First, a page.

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except the Knight. 2nd. A Knight against a Queen can only draw as a general rule, unless the Queen happens to be at a distance from her King, and near the side or corner of the board, in which case the Knight wins, as shewn in a variation of Problem IX. 3rd. A Knight wins against a Bishop or against a Pawn. 4th. A Queen can only draw against a Bishop. 5th. A Queen against a Pawn wins, if she and her King get in front of the adverse Pawn. 6th. A Bishop can only draw, as a general rule, against a Pawn.
When more pieces than one are engaged on each side the following are the principal decisions-viz.: A Rook and Queen against a Knight and Queen make a drawn game; but if the Queens run on different colours, he who has the Rook wins if he play carefully, for otherwise, as one of our authorities very properly observes, "a game won by its nature may end in a draw; and also a game naturally drawn may, through inattention, be lost." A Rook and Bishop can only draw against two Queens of the same colour; but a Rook with two Bishops, in such cases wins. Four Queens, provided two of them run on white squares and the other two on Black, win against a Rook; but if three of the Queens be of the same colour and the other different, the Rook draws, even if one or both of the Bishops be on the side of the Queens. This last situation, however, is one of extreme difficulty. Two Rooks can only draw against a Rook and Knight; but, if on each side there be a Bishop. in addition, he who has the two Rooks will win.
The following situations are so difficult that the greatest masters have been unable to decide whether they be won or drawn, viz.: A Knight and two Queens of the same colour, against a Knight and one Queen of a different colour from that of the adverse Queens, is,
according to some, a won game, while others of very high authority declare it a draw. Two Rooks and a Bishop against a Knight, a Queen, and a Bishop may win, but many eminent players have pronounced it a draw. It is yet undecided whether a Rook and two Queens of the same colour against the two Knights and two Bishops be a won or a drawn game.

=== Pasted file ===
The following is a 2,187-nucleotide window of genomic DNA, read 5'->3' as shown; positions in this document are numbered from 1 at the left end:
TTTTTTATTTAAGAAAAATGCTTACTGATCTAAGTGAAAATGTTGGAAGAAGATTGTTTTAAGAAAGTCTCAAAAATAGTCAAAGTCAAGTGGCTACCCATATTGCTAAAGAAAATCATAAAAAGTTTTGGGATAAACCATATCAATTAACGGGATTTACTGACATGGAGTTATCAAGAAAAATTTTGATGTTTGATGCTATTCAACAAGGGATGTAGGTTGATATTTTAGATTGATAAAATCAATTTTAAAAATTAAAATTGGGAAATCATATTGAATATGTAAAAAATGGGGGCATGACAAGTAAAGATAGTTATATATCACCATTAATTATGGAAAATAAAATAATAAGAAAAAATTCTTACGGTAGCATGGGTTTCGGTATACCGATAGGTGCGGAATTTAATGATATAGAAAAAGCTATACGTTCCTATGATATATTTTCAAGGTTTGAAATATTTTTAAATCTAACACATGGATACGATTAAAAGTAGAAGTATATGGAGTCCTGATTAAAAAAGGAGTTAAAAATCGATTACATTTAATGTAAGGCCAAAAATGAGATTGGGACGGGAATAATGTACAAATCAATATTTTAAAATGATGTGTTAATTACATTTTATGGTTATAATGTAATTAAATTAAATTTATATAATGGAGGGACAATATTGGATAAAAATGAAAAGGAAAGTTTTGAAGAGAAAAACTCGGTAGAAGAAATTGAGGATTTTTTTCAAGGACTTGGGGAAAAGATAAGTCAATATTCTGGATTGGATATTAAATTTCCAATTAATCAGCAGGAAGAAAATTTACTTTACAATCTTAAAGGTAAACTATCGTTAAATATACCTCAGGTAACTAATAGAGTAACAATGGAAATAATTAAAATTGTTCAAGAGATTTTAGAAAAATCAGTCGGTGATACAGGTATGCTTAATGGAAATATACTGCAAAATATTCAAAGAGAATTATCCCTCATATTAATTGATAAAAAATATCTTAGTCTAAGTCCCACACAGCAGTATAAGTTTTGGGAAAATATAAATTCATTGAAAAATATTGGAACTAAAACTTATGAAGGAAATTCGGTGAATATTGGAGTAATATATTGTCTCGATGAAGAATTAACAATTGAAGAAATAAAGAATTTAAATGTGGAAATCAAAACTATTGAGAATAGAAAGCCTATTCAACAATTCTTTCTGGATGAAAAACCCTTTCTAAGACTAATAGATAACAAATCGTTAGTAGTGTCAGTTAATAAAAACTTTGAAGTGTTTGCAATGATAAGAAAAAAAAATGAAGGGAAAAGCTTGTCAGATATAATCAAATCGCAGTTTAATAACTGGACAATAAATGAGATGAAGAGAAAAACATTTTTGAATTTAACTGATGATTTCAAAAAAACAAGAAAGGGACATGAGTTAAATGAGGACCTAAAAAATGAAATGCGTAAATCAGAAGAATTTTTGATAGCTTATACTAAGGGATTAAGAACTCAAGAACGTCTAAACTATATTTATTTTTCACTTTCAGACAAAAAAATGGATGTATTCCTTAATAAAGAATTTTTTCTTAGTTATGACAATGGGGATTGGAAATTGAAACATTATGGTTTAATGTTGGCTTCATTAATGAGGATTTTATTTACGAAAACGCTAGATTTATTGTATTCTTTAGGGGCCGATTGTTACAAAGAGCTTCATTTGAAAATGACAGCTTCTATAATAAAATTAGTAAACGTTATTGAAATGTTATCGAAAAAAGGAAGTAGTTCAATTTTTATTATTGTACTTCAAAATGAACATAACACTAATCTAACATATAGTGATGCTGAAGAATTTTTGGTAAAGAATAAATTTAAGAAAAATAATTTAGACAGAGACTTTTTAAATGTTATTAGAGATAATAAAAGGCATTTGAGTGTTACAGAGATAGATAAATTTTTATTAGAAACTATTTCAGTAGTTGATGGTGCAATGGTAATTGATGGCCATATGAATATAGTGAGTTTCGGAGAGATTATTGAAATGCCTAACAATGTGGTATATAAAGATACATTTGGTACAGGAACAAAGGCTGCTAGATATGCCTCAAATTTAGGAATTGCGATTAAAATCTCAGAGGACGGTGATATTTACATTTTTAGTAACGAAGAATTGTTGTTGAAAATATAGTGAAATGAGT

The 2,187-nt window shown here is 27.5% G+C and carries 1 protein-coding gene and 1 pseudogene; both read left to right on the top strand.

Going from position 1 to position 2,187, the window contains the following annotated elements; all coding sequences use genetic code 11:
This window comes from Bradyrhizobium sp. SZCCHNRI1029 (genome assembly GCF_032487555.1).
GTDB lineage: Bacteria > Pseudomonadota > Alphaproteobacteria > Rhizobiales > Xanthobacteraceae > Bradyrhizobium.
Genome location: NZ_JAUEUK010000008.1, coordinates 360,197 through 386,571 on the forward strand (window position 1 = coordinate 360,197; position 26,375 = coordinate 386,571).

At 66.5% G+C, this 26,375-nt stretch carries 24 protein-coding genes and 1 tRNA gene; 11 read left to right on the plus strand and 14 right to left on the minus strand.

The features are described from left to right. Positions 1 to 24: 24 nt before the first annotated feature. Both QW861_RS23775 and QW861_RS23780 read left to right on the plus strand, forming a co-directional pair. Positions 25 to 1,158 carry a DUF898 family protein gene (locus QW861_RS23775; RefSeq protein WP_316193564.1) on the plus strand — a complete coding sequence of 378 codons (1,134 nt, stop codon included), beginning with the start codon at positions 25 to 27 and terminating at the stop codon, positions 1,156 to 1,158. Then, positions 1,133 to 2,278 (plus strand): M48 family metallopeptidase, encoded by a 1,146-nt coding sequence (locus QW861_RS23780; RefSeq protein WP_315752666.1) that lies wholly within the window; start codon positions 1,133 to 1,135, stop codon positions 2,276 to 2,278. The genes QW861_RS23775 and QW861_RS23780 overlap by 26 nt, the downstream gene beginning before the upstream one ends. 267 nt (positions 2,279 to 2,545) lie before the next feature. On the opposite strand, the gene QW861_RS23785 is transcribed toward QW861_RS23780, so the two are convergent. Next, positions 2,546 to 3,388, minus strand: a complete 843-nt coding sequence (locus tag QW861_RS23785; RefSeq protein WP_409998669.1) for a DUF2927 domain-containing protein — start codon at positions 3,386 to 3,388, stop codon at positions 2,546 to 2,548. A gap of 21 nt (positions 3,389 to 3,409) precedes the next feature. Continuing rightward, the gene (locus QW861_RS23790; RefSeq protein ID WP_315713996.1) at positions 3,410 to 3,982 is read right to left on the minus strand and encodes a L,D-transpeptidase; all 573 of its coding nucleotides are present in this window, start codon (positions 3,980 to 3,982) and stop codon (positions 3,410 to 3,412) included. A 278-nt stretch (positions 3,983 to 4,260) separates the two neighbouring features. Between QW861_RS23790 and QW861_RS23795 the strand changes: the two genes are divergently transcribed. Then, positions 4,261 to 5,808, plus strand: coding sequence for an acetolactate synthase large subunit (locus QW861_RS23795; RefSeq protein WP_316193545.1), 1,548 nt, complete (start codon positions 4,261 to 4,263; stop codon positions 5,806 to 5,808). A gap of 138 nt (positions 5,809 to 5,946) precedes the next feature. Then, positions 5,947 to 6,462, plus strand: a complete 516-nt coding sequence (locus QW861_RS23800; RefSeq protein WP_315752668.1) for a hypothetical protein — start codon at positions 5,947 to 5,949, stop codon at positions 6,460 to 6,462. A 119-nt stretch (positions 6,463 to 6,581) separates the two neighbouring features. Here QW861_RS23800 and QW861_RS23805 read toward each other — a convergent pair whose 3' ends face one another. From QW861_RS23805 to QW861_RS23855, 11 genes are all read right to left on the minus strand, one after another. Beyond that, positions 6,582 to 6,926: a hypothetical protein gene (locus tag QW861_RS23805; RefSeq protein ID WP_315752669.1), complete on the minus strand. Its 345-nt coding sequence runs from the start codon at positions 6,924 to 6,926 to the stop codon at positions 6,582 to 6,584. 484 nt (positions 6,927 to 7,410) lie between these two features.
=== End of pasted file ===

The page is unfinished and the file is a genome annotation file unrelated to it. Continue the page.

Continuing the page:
There are many more decisions of this kind stated in the books, but as I am not writing a special "Handbook" on the subject, I have deemed the preceding instances sufficient for illustration. With regard to those end-games in which one of the parties might win, though with great difficulty-such, for example, as our Rook and Bishop, in many cases, against Rook-I have nowhere been able to discover that the winning party was restricted to a limited number of moves, as with us. One would think that some such rule would be expedient, unless we suppose that in this case also, the players submitted to the authority of the books. It is probable that, as the people of the East have always had a great reverence for authority, when the game resulted in any of the situations declared by the old masters as drawn, or decidedly won, the higher classes of players would, in that instance, courteously abide by the decision.
The following curious position is well calculated to shew us some of the anomalies or defects of the Mediæval game. For example, let us suppose that White remains with his King and King's Bishop only; and that Black has, on his side, his King, his two Bishops, and five Queens-the latter all running on a different colour from that of White's Bishop, that is, all on Black squares. Well, here the Black has a numerical force equal to two Rooks and a Knight against a Bishop, which last is valued only as one quarter of a Rook ;—